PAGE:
"What I like to say is, we're putting Sea Bright up on high heels," Long says.
Long says a key element is elevating homes so they're above flood levels.
"Is it going to look like what people remember from their childhoods? The answer is no, it's not. It's going to look different. It's going to look taller. But the idea is the next time a superstorm rolls through, we want to be able to pull down the hurricane shutters and wait for the power to come back on," Long says.
That sounds simple, but dig a little deeper and you'll find there are some sticky issues that policymakers like Long will have to sort out. Here's just one: parking. As a tourist destination, the Jersey shore needs lots of parking spaces in the summer. But huge parking lots lead to runoff and water pollution.
That is a concern for Cindy Zipf, executive director of Clean Ocean Action. As the shore is rebuilt, she hopes that improving water quality will be a priority.
"Do we really need to put in a parking lot that has hard blacktop that all the water runs off? Or can we put pervious surface areas and make parking lots not as big and put more green spaces in them?" she says.
Business owners like Ernie Giglio have a different vision when it comes to parking. Giglio, who co-owns a tackle shop, says he'd like to see more places for customers to park "as long as they're going to redesign the area."
Sea Bright's mayor says she thinks she can balance these competing priorities. But that's just one issue. There are also questions about how beaches should be engineered. It's clear that building up dunes can protect property, but that also blocks ocean views for expensive beachfront homes.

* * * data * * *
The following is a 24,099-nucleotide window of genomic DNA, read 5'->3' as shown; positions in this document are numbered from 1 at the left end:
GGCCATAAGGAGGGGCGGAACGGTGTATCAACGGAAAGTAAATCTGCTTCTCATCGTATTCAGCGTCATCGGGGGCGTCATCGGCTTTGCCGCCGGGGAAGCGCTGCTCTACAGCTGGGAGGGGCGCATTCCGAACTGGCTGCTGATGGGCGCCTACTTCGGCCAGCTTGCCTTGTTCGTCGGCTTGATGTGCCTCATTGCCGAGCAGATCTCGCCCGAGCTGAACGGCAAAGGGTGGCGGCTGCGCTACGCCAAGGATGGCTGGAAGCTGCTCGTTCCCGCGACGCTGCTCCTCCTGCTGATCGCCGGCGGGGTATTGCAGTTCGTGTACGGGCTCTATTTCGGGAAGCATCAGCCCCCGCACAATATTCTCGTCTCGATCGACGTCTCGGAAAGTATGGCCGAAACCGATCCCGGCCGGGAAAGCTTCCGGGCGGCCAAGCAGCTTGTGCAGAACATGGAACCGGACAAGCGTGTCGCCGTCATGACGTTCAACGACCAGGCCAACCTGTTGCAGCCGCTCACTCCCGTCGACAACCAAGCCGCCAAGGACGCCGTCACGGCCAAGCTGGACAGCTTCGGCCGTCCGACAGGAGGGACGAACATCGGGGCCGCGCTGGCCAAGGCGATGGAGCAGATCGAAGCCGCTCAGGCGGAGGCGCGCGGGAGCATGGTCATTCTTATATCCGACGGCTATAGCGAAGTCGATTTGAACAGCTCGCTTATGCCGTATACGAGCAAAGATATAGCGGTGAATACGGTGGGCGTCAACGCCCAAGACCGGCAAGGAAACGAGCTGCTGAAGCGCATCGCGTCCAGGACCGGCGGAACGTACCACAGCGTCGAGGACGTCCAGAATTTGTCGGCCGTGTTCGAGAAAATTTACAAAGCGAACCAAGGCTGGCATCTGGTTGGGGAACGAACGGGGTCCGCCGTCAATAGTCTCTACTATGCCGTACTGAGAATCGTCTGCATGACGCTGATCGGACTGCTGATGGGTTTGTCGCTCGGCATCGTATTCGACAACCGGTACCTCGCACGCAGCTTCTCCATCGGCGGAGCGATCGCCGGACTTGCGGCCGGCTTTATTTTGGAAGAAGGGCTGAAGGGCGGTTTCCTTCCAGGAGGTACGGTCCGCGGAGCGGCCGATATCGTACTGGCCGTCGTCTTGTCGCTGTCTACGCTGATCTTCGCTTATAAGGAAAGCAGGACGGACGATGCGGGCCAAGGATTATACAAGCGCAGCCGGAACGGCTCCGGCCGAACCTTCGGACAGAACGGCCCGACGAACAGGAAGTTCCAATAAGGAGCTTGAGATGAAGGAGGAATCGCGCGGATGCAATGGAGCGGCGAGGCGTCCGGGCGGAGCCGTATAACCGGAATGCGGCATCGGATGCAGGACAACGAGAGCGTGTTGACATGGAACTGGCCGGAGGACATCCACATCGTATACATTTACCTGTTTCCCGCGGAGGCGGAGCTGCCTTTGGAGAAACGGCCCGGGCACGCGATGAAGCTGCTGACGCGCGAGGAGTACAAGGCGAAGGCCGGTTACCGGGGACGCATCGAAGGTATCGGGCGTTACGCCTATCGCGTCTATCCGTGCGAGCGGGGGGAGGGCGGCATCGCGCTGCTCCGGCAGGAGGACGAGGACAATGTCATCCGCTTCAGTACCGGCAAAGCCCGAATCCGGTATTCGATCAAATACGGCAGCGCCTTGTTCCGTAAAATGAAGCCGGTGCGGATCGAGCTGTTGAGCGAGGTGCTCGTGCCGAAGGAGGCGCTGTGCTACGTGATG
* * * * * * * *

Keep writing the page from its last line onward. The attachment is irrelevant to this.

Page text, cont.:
A $2 Million Garbage Bill
Then there's the question of who will pay the billions of dollars it will cost to rebuild damaged communities. Mayor Long says her community of 1,500 people had about $400 million in damage.
"Our annual budget is $5 million. We have a $2 million garbage bill so far," she says. "This is bigger than we can handle on our own."
Some shore towns are debating whether to increase their beach access fees to raise more money for recovery but that won't be nearly enough. The federal government will have to help. Democratic Sen. Robert Menendez appealed to lawmakers for their support at a congressional hearing in late November.
"So I'm asking each of our colleagues in the Congress to stand with us and help New Jerseyans recover and rebuild in our time of need, just as I, personally, since I have been here, have stood with the people of the Gulf Coast after Hurricane Katrina or the people of Joplin, Mo.," Menendez said.
The Democratically controlled Senate already has passed a relief package worth more than $60 billion. Under pressure from fellow Republicans — angry that a vote has not yet taken place — Speaker John Boehner says the House will vote on part of the package Friday and the rest of it later this month.